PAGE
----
In early November the Consumer Product Safety Commission reported that a helmet strap made by Under Armor was causing lacerations when players were coming into contact with the sharp edges of the metal button that was used to snap the strap in place.
Under Armor received a total of six reports of injuries which involved a recall of 541,000 of the $20 straps.
Lacerations are not uncommon in football, including equipment, but in this case, this is unusual. What other ways could a player get a laceration when playing football?
- A players fingernails could tear the skin of another player during a tackle or when both were going after the football.
- Being hit by the face guard of a helmet with such a blunt force that the skin is torn.
- Stepped on by the cleat of another player while arm, leg or hands or some other part of the body is on the ground.
- Obstacle in the ground that players skin runs across, causing a tear in the skin.
- Injury to the chin from the helmet of another player coming into contact with the said player’s chin.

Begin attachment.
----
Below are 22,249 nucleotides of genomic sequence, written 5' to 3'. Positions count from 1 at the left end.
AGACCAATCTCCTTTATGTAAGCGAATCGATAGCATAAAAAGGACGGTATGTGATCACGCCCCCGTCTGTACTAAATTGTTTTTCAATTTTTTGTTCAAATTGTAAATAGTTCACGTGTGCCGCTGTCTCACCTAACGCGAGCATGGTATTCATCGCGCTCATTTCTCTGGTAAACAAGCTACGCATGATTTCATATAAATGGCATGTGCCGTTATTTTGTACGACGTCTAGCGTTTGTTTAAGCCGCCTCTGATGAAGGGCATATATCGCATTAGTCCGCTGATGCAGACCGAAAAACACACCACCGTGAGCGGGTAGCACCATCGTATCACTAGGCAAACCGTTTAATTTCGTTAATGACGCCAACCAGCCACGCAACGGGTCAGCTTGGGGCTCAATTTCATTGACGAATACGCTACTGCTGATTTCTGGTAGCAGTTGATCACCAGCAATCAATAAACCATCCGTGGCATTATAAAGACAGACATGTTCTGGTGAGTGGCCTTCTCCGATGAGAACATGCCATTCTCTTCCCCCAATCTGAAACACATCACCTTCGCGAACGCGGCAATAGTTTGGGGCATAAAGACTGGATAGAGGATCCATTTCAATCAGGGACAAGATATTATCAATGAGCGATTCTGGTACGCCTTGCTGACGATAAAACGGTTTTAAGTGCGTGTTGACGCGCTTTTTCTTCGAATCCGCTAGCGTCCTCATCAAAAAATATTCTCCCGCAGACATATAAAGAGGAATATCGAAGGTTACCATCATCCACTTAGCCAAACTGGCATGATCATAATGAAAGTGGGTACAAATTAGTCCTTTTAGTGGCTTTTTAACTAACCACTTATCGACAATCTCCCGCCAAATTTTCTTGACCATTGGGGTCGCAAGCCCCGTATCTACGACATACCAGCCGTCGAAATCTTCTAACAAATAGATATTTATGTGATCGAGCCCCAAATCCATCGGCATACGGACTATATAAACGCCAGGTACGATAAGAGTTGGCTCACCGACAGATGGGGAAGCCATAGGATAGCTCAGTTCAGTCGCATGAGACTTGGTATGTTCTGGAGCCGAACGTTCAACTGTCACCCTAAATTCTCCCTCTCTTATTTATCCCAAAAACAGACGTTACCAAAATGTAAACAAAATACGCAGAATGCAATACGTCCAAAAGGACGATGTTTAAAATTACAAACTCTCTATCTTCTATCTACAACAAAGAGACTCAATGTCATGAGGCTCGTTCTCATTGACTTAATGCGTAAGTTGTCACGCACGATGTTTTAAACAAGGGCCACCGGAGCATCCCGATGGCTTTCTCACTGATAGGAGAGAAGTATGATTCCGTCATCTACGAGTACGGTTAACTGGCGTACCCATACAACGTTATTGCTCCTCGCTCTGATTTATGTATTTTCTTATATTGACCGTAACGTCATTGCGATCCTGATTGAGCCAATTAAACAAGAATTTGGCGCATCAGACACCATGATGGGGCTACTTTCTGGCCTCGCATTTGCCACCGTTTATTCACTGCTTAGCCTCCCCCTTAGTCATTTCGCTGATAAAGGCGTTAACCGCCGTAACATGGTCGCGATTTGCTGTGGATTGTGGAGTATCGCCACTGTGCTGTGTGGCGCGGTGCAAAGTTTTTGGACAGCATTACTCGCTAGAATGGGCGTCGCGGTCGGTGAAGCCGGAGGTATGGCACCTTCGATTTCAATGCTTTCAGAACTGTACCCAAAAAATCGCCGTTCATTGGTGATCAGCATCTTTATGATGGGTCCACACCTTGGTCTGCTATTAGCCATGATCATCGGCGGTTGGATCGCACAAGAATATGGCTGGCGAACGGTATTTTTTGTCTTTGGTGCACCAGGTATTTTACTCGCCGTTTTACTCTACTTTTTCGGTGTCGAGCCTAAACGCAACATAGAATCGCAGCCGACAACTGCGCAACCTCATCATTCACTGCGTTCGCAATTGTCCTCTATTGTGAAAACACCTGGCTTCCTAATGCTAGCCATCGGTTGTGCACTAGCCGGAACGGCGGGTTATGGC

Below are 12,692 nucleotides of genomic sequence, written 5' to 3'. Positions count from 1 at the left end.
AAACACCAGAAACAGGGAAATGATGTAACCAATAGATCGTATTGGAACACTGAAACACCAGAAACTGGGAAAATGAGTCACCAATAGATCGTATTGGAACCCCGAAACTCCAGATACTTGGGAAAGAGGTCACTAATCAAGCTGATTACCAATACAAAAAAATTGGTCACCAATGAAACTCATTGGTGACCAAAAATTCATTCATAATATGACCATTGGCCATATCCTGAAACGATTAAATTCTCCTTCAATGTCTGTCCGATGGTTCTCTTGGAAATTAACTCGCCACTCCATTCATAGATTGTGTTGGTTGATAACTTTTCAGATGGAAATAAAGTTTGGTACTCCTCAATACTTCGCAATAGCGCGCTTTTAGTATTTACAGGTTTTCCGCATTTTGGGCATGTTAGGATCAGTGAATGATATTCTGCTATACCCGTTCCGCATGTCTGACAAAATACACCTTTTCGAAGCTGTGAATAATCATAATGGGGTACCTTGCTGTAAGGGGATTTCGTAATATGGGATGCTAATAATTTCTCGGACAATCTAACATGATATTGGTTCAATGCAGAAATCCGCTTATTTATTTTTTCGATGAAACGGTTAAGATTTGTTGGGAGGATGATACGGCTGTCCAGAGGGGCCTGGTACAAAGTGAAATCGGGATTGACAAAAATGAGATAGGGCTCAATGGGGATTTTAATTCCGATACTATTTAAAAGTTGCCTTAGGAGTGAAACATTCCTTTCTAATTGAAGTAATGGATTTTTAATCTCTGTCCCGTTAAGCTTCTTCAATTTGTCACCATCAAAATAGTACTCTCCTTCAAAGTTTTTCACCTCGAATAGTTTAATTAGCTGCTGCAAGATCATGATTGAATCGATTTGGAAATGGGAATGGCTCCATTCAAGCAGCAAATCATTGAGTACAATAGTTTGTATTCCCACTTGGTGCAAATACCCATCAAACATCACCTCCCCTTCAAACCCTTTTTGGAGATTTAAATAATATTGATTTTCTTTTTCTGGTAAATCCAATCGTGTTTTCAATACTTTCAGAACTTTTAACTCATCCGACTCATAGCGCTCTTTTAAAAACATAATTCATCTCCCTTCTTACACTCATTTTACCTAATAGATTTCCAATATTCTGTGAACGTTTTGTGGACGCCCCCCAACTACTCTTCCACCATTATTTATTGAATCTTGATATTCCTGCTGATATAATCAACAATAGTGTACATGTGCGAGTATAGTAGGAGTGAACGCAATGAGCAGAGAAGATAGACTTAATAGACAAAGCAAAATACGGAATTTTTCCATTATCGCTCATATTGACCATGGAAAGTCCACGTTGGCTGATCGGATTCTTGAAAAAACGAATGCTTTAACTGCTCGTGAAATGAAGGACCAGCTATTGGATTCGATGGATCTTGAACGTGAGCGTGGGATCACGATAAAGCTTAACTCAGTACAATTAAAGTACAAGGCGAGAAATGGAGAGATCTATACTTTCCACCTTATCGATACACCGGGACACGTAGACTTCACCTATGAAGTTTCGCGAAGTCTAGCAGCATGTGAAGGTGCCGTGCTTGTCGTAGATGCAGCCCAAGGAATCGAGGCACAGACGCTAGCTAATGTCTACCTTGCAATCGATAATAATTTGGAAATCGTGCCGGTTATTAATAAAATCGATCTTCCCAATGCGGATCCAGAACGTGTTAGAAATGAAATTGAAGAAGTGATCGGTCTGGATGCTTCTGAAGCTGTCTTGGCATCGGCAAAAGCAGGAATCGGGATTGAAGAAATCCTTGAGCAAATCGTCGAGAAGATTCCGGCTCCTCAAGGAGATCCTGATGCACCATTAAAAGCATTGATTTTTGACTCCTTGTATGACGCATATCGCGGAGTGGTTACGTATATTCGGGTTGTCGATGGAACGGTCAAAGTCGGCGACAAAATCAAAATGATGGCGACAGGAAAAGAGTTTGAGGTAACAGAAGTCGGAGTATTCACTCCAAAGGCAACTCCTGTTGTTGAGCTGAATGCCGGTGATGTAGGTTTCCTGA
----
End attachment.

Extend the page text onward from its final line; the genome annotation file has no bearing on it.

- Strings on the football, if drawn across the skin of the player harshly and quickly, can also cause injury to a player’s skin, tearing it open.
Most football players can play through a laceration. What kind of treatment they should get depends on the severity of the wound. If it’s just a small cut, take the following steps:
- Stop the bleeding by applying force directly to the cut area.
- Clean the wound with warm water and soap.
- Protect the wound by applying an antibiotic ointment. This will reduce the chance of infection and then apply a clean bandage over the cut.
If the cut is deep and won’t stop bleeding or is over a joint, or can’t get the cut clean, then you should probably see a doctor. You should also visit a doctor if the person has had not a tetanus shot in the last 5 or 10 years or if the cut is from a human bite, which watching the antics of a Albert Haynesworth or Ndamukong Su, you’ll know it’s possible.
To promote better healing, take off the bandage after a few days. If you see signs of infection like swelling or pus and redness and excessive pain, go see a doctor.
Dr. Rick Lehman is a distinguished orthopedic surgeon in St. Louis, Missouri and an articular cartilage reconstruction pioneer He owns U. S. Sports Medicine in Kirkwood, MO, and LehmanHealth. Learn more about Dr. Rick.